As we all know usability tests are used to make sure your products User Interface. However if you are providing desktop application testing services the experience is, at some point, dramatically different from web of mobile testing sessions. To fully understand what we will be dealing with we should sit straight inside our little time machine and travel back to where it all began. Just remember, don’t step on any bugs in the past or you will change the future as we know it!
Back in the day…
So do you remember the first software available to users? Despite it was mostly something programmers were creating for other programmers, uses had a chance to benefit from new solutions and they were guided through the process.
Software was straight-forwarded back in the day with one entry point and one exit point hence users were guided with series of screens ordered in an appropriate manner. Customization ability was a miracle back then and, by the way it was mostly terrifying. The process of software installation was entirely manual so were the configurations, meaning all was modified with hands. It was hard and even if manual were provided they were not written in common understandable language hence tech support lines were smoking hot from callers and maintenance expanses skyrocketed. Some magic was required only a true Wizard could perform.
The world of today
And we are back home now with the apps we all are used to, apps users love and feel comfortable with. How did they become that much better if usability is considered? Applications are a business now and more people have access to PCs than earlier. People who are not skilled programmers but still require appropriate software. Target audience has revolutionized the world of software development.
This leads us to a fact that desktop usability tests must consider all kinds of users, from a third grader to a nuclear physicist or even a senior person that launces a PC on his own for the first time to Skype with children. That’s hard, right? The installation process is what really differs today’s desktop apps from their elder family. Users are guided with sets of screens and easy choices while the app is being installed, which is nice. That is called the Wizard concept and it may now be found in multiple areas of the system and the OS like network configurations, the process of adding new hardware and etc. This allows pretty much all users to install software on their own without breaking a sweat. Where is all this headed? That change and the result is indeed what people call Usability!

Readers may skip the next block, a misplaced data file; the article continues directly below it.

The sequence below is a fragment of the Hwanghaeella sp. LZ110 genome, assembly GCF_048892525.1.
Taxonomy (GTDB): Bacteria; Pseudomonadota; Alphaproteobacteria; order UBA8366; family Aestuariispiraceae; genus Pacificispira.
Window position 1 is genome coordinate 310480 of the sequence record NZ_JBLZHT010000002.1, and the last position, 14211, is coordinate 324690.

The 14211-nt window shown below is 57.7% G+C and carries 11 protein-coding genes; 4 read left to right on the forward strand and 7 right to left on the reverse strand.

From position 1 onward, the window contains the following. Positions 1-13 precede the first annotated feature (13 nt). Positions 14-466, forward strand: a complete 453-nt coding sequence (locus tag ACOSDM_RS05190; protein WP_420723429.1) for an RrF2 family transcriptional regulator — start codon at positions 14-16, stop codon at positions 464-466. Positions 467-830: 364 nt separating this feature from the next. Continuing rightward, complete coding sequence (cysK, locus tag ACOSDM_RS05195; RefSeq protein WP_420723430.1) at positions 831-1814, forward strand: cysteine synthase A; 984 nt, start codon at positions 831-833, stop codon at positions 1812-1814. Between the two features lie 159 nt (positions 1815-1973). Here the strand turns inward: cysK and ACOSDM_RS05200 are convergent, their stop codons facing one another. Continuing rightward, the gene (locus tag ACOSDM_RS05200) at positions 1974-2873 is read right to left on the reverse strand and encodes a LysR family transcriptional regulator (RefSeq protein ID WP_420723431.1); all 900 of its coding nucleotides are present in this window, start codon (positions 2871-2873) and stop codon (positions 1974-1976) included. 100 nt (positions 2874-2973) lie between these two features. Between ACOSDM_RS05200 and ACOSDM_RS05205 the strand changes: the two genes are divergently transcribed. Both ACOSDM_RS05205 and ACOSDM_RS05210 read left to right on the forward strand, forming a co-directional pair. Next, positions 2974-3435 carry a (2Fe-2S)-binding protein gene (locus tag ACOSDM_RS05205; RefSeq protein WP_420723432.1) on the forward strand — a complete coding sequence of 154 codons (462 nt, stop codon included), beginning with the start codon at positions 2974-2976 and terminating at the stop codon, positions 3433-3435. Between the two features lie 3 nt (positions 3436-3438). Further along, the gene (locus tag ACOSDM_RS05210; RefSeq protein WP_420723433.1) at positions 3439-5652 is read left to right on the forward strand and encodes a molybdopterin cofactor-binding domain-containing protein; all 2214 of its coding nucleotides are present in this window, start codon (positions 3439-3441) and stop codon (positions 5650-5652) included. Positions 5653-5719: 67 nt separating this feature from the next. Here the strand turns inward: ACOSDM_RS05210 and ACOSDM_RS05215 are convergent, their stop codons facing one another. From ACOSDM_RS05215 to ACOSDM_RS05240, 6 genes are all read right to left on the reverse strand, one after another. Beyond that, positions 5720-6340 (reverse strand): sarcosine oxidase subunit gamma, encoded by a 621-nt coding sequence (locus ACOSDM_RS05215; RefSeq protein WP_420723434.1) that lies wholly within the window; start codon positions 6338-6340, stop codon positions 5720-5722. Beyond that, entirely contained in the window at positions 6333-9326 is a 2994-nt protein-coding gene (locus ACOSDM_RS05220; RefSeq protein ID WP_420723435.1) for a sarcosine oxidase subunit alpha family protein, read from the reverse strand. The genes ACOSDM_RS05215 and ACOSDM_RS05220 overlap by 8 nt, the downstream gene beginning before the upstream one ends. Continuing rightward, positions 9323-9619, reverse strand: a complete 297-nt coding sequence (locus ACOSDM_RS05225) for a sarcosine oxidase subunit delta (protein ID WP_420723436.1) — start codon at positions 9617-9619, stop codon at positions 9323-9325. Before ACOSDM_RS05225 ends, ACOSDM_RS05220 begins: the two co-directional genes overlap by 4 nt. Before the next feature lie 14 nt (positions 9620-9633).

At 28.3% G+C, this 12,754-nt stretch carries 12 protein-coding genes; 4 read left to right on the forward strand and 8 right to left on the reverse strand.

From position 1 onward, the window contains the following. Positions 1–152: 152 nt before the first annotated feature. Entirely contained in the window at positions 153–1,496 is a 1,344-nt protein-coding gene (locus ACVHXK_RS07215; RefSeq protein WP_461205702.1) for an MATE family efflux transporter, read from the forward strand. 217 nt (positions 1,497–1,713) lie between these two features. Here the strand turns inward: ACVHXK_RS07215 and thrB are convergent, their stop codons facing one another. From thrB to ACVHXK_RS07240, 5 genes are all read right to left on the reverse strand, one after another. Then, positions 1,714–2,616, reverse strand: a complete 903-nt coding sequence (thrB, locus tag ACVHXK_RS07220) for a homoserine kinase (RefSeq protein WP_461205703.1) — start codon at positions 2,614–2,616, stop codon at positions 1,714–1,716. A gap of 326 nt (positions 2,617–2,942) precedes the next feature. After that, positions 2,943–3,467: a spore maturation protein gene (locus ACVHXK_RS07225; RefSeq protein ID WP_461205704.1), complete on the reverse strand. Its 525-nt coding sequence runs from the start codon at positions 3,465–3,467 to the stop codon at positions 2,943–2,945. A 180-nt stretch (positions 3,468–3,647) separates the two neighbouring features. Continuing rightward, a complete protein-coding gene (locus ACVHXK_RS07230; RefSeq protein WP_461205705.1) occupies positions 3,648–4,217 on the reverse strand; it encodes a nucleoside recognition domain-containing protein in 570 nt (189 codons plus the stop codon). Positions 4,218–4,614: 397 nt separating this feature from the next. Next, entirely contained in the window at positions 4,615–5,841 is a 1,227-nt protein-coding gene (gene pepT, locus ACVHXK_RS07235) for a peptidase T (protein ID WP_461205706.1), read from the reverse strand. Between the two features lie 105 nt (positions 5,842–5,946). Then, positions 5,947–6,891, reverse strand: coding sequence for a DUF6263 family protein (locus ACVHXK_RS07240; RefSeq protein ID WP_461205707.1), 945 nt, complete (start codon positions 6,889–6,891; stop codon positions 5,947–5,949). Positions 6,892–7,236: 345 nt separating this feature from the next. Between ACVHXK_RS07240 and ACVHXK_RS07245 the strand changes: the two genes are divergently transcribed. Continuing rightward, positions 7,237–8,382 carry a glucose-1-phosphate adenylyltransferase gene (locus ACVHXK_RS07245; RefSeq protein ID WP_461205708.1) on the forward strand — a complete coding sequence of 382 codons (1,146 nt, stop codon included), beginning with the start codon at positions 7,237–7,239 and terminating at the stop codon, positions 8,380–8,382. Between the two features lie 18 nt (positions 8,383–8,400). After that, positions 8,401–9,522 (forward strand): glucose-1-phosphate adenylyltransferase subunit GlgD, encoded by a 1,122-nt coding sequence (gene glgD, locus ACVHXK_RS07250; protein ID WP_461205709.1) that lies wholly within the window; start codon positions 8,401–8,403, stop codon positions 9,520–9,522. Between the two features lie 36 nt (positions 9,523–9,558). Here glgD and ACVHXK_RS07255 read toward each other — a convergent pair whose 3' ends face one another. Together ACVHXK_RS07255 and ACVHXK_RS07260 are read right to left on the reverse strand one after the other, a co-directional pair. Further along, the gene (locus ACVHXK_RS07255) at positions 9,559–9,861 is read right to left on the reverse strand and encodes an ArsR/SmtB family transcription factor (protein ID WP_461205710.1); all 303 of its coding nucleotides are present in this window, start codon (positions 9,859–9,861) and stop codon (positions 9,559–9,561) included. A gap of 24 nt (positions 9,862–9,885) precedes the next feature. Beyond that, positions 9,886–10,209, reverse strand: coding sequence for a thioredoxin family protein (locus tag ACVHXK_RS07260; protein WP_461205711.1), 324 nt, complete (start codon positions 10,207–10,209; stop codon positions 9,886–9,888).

What is desktop usability attempting to achieve?
Before testing we need to realize what to test. To fully understand that we are to realize true goals of Usability. The example above is pretty precise but it surely does not cover all possible aspects. Desktop apps have lots of potential and functionality. They are configurable and customizable. Apps have tons of various toolsets, bars and menus within themselves. But this variety may be confusing or even irritating at some points. Making the most required application functionality easily accessible is usability. With such an approach tasks are performed faster, with more comfort and within less time. Making sure things are done exactly like told above is usability testing.
Also applications are personalized today. Many provide sets of customized skins and themes with adjustable elements users may choose to their liking. This approach grants more satisfaction to users, makes your software more addictive, hence it’s not only yours now, and it’s something your users created on their own. Making people happy is usability. Making sure all that works is usability testing.
There may be even more examples added to the subject like the Help part of the apps of even software suits however we may define usability with but one sentence. Usability is the ability of users to perform whatever task they require with minimal effort and within minimal time. Making sure your app works in that way is usability testing.